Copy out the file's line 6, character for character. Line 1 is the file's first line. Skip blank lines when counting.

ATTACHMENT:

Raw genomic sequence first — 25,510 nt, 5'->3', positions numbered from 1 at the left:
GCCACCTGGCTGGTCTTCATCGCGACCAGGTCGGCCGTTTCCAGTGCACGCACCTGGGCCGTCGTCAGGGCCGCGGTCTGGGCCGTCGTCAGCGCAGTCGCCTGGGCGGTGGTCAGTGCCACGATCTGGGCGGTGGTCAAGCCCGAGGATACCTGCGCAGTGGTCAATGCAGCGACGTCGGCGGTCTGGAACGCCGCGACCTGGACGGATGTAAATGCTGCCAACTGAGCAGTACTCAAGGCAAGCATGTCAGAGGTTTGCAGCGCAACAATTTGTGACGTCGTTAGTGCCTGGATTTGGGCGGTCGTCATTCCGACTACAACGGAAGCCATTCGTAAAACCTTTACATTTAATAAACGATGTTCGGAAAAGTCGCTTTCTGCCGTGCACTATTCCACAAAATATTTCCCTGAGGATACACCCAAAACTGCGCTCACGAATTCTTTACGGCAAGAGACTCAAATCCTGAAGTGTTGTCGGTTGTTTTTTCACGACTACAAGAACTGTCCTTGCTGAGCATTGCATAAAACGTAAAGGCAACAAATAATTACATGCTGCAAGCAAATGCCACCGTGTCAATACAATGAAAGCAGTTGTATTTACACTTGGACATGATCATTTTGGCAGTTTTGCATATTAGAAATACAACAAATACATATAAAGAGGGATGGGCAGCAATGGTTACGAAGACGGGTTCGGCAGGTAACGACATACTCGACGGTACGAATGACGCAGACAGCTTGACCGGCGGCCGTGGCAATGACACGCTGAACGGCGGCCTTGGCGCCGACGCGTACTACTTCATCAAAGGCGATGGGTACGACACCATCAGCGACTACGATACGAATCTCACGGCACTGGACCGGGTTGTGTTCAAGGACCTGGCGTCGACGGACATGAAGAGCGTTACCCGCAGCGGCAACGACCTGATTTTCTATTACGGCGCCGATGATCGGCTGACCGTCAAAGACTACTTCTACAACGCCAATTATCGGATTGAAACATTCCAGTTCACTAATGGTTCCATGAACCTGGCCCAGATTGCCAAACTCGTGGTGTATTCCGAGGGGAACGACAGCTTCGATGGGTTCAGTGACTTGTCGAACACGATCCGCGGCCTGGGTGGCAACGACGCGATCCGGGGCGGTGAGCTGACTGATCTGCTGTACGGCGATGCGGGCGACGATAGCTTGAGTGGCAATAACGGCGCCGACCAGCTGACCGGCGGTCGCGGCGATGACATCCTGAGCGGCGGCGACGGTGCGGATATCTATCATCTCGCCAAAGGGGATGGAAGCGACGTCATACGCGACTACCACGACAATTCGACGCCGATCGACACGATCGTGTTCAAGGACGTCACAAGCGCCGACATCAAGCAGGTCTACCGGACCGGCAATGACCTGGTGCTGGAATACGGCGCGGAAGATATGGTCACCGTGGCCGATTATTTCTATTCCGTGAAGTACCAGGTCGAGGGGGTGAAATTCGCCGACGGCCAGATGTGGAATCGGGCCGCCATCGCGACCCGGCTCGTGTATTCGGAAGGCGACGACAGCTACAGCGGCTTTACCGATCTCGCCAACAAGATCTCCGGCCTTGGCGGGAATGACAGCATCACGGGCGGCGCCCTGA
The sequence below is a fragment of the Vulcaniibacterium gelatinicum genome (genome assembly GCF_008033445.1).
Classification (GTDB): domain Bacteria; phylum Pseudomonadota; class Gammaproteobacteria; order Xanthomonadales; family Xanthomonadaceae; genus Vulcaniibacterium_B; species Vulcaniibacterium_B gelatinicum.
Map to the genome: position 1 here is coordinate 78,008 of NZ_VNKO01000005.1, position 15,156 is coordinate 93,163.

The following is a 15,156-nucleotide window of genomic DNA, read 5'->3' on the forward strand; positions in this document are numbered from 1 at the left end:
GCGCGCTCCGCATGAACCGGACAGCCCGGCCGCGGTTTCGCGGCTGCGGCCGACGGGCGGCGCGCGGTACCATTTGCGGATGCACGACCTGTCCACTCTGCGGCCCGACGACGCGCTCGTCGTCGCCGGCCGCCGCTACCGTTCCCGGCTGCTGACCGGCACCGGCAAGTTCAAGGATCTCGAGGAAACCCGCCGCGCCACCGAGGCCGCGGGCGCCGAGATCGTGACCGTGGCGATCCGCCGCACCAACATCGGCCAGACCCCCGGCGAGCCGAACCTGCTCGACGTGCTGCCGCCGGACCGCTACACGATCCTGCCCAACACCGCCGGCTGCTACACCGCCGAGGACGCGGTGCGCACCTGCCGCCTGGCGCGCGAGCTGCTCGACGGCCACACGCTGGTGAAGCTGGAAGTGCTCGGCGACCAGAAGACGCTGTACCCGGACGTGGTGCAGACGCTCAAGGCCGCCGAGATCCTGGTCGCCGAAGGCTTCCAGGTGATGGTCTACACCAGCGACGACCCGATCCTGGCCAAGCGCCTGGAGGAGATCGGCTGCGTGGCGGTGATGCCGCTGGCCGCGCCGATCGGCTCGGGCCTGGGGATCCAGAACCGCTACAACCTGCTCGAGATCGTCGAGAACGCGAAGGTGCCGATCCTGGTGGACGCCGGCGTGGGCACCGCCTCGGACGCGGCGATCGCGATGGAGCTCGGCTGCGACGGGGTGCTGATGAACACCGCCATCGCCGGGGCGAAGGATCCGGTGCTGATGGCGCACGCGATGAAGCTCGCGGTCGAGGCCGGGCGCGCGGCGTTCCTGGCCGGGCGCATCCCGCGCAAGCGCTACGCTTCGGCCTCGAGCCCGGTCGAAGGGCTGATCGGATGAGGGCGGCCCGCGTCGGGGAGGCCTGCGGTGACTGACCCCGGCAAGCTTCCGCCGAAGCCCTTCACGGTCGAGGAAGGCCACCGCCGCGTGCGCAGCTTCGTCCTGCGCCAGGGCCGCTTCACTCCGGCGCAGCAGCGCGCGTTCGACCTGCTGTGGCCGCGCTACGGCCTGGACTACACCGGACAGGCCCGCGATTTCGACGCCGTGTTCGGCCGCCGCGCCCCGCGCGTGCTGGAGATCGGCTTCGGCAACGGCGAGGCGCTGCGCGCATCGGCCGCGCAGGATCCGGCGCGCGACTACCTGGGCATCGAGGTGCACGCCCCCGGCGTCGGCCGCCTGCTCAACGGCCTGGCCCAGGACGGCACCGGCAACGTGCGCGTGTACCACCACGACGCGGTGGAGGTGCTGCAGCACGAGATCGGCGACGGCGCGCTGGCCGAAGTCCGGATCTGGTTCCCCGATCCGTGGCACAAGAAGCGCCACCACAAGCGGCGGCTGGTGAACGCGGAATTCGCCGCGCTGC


The following is a 15,156-nucleotide window of genomic DNA, read 5'->3' on the forward strand; positions in this document are numbered from 1 at the left end: